Insureds subject to this indirect reputational loss exposure are generally granted the opportunity to decide if a settlement is appropriate (consent to settle). If the insured does not feel a settlement is warranted, they have the right to refuse the carrier’s recommendation to settle; but doing so may subject them to a severe penalty pending the outcome of a trial or judgment depending on the breadth of the “hammer clause” provision contained within the consent to settle wording.
Only a few policy types protect insureds against this violation of trust arising out of charges of poor management or improper professional practices. “Consent to settle” wording is nearly always found in the following policy types:
- Professional Liability Policies: This includes such coverages as medical malpractice, lawyer’s professional liability, architect’s and engineer’s professional liability and pastoral professional liability (not an all-inclusive list). These policies insure the specified professionals in the event they inadvertently mal-perform their trained-for duties.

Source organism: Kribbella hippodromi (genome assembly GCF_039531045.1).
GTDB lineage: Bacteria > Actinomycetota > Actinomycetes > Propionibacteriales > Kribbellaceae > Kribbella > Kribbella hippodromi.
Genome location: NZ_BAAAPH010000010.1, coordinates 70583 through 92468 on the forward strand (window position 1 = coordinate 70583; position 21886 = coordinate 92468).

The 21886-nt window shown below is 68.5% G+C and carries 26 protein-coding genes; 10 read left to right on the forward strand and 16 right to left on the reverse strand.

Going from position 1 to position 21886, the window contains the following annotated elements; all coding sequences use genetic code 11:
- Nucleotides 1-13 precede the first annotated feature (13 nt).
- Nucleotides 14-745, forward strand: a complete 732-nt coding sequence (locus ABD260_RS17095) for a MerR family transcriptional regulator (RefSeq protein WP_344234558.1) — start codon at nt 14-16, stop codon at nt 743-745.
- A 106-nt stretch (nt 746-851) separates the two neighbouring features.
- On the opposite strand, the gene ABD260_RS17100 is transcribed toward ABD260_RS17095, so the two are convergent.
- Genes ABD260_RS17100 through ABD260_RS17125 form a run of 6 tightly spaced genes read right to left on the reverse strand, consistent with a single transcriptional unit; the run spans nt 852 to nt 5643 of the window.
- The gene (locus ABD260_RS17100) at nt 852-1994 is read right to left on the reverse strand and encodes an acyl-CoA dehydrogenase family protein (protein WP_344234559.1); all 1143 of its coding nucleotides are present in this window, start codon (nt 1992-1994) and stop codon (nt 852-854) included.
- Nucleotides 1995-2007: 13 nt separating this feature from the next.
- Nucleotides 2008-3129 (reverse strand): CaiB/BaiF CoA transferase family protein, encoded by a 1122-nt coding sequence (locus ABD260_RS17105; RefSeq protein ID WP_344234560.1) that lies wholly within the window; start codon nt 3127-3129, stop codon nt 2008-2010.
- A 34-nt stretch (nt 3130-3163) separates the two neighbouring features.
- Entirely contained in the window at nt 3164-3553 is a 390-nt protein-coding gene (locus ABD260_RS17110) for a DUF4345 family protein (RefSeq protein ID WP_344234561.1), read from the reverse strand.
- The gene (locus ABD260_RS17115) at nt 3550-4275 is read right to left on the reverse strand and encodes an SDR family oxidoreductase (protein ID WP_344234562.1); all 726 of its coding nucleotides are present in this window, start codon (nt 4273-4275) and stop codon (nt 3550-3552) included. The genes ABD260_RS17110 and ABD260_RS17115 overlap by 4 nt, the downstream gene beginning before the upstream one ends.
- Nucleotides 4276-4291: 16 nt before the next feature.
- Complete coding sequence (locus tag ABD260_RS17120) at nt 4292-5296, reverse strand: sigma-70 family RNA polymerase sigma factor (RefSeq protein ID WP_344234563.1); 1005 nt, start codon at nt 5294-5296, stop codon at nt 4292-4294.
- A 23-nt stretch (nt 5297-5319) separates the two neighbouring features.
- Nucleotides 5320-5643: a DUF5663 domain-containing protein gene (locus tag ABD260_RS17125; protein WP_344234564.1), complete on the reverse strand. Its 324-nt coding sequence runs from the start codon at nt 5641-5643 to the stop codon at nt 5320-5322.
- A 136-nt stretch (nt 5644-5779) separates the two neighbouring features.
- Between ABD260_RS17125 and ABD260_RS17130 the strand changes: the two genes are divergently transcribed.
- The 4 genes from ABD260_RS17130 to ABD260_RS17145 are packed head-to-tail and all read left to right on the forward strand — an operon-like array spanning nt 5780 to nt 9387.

- Errors and Omissions Policies: The most commonly considered is insurance agent’s errors and omissions coverage. This coverage is also purchased by mortgage brokers, investment counselors, real estate brokers and other such operations. An E&O policy provides protection against the financial consequences of an incorrectly performed special duty owed to clients or members of the public.
- Executive Liability Policies: Directors and officers (D&O), employment practices liability insurance (EPLI) and fiduciary liability insurance are examples of executive liability policies. Each of these, in some way, protect against the financial consequences of mismanagement of the business.
Difference Between “Professionals” and “Non-Professionals” from an Insurance Perspective
Professional liability and errors and omissions coverage are described separately above to highlight the difference between the individuals or entities covered by the policies. “Professionals,” for liability purposes, are generally those that require some level of organized higher education to initially qualify for entry into the field and ultimately full licensure. For example, doctors must complete medical school to be eligible to practice; architects must attain the proper degree as do engineers. Professions are commonly subject to some type of peer review in the event of a malpractice.